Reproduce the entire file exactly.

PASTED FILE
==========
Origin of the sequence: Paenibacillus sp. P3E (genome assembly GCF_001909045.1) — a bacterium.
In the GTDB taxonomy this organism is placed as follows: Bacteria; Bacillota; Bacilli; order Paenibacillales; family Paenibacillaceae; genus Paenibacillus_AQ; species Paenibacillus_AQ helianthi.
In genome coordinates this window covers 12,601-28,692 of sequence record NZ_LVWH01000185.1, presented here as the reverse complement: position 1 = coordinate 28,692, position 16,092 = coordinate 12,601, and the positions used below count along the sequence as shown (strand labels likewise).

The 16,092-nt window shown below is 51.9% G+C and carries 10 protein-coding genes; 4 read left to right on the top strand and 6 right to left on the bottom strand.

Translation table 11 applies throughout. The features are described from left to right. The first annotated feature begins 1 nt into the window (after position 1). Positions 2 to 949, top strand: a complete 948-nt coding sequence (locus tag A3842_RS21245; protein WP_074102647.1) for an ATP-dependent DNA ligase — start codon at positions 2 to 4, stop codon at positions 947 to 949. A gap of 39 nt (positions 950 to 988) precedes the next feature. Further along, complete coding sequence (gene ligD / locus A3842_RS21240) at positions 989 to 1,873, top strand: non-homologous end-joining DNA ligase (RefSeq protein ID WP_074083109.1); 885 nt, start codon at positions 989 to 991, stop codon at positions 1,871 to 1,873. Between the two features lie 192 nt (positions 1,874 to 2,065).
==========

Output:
Origin of the sequence: Paenibacillus sp. P3E (genome assembly GCF_001909045.1) — a bacterium.
In the GTDB taxonomy this organism is placed as follows: Bacteria; Bacillota; Bacilli; order Paenibacillales; family Paenibacillaceae; genus Paenibacillus_AQ; species Paenibacillus_AQ helianthi.
In genome coordinates this window covers 12,601-28,692 of sequence record NZ_LVWH01000185.1, presented here as the reverse complement: position 1 = coordinate 28,692, position 16,092 = coordinate 12,601, and the positions used below count along the sequence as shown (strand labels likewise).

The 16,092-nt window shown below is 51.9% G+C and carries 10 protein-coding genes; 4 read left to right on the top strand and 6 right to left on the bottom strand.

Translation table 11 applies throughout. The features are described from left to right. The first annotated feature begins 1 nt into the window (after position 1). Positions 2 to 949, top strand: a complete 948-nt coding sequence (locus tag A3842_RS21245; protein WP_074102647.1) for an ATP-dependent DNA ligase — start codon at positions 2 to 4, stop codon at positions 947 to 949. A gap of 39 nt (positions 950 to 988) precedes the next feature. Further along, complete coding sequence (gene ligD / locus A3842_RS21240) at positions 989 to 1,873, top strand: non-homologous end-joining DNA ligase (RefSeq protein ID WP_074083109.1); 885 nt, start codon at positions 989 to 991, stop codon at positions 1,871 to 1,873. Between the two features lie 192 nt (positions 1,874 to 2,065).